I would run my fingers over the names on the boxes. Names like sandalwood, sage, myrrh, patchouli and cupid. Made in India. Before I lit the tip of the incense stick at night I would hold it under my nose and breathe in the sweet fragrance. I would be overcome with a funny spiritual hunger as I watched it burn.
I also wanted a man to say to me (did it matter what he said), to speak to me, to burn, to desire. Just to think of that word, ‘burn’ lit me up from inside and left a mark on me.
‘Better to be safe than sorry,’ my rival said. ‘Better to have loved and lost than never to have loved at all’. ‘You’re such a walking mass of contradictions.’ My rival said, ‘On the surface you’re so, so vulnerable but then again you’re so strong after everything you’ve been through and I know how children can be. They can be cruel, can’t they? Have you ever, maybe I shouldn’t be asking this, but you must have been in love at some point in your life? Have you ever thought of wearing makeup? I do really good makeovers. Just think about it. You have really pretty eyes with such long lashes. I really envy you. I wear fake ones. I don’t really know if you can tell the difference. It’s hell to put on. Drives me crazy really. I’m really vain.’ And then she put her head back and laughed. I listened. I listened almost as if everything she was saying had its own external reality.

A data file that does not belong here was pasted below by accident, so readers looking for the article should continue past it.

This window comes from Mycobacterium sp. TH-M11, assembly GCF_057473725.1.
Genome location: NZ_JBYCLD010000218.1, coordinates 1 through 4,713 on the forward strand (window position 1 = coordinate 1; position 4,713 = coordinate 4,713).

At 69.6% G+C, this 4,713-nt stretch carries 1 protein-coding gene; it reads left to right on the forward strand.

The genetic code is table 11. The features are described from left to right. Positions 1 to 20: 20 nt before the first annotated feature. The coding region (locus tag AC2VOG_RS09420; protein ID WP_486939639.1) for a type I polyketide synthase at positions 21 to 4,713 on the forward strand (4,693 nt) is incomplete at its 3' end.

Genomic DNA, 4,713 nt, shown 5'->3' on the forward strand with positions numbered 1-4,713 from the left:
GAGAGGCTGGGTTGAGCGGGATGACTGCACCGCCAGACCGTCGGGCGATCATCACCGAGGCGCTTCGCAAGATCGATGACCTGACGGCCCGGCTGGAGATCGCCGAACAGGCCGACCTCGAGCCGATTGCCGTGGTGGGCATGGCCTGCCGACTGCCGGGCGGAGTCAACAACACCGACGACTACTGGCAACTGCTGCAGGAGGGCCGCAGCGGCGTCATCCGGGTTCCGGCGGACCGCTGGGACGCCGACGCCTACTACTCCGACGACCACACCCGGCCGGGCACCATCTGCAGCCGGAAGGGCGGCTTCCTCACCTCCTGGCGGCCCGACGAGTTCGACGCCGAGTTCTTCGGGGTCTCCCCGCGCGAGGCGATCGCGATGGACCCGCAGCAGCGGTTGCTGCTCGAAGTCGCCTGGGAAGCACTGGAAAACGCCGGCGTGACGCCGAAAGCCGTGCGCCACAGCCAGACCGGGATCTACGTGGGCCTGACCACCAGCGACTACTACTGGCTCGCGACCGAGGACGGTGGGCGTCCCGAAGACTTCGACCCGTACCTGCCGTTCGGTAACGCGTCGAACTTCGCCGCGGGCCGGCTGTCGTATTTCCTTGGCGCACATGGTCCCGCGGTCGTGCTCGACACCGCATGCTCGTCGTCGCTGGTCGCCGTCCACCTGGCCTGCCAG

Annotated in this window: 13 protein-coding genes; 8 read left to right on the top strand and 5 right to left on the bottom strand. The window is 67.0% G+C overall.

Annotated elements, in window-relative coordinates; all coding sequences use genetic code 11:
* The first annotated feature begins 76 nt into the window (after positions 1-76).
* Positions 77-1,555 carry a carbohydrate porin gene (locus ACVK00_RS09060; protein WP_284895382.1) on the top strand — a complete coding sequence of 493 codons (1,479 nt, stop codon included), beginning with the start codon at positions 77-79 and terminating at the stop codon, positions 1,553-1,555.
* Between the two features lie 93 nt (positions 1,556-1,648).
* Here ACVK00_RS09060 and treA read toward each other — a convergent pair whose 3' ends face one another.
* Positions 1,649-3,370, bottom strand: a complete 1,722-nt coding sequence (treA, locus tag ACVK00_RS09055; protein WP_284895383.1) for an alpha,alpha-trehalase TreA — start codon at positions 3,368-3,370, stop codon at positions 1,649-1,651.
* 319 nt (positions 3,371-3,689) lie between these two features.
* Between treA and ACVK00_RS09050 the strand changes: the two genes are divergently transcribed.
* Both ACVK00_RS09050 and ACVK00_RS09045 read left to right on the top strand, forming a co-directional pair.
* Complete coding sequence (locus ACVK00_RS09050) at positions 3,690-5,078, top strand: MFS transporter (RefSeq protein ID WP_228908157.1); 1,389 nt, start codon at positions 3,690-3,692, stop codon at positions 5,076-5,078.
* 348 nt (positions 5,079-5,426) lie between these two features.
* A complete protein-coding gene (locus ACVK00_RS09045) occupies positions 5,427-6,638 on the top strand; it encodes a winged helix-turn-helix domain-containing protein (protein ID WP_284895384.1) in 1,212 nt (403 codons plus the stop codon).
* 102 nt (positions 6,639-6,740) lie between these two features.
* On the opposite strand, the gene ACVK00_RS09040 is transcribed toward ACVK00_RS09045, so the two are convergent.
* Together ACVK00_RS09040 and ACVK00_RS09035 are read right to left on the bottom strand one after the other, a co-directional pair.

For my rival there was comprehension in what she was saying. All I saw was a ghost (my rival was that ghost) spirited from my roots, from my bones that have anchored me on my life’s journey. She motivated me when some mornings I felt that all was lost and I looked forward to having that coffee, chicken sandwich or wilted green salad with her.
‘Your hair isn’t as miserable as you think it is.’ ‘Do you like cooking for yourself? We must swap recipes sometimes. I only have yoghurt in the fridge.’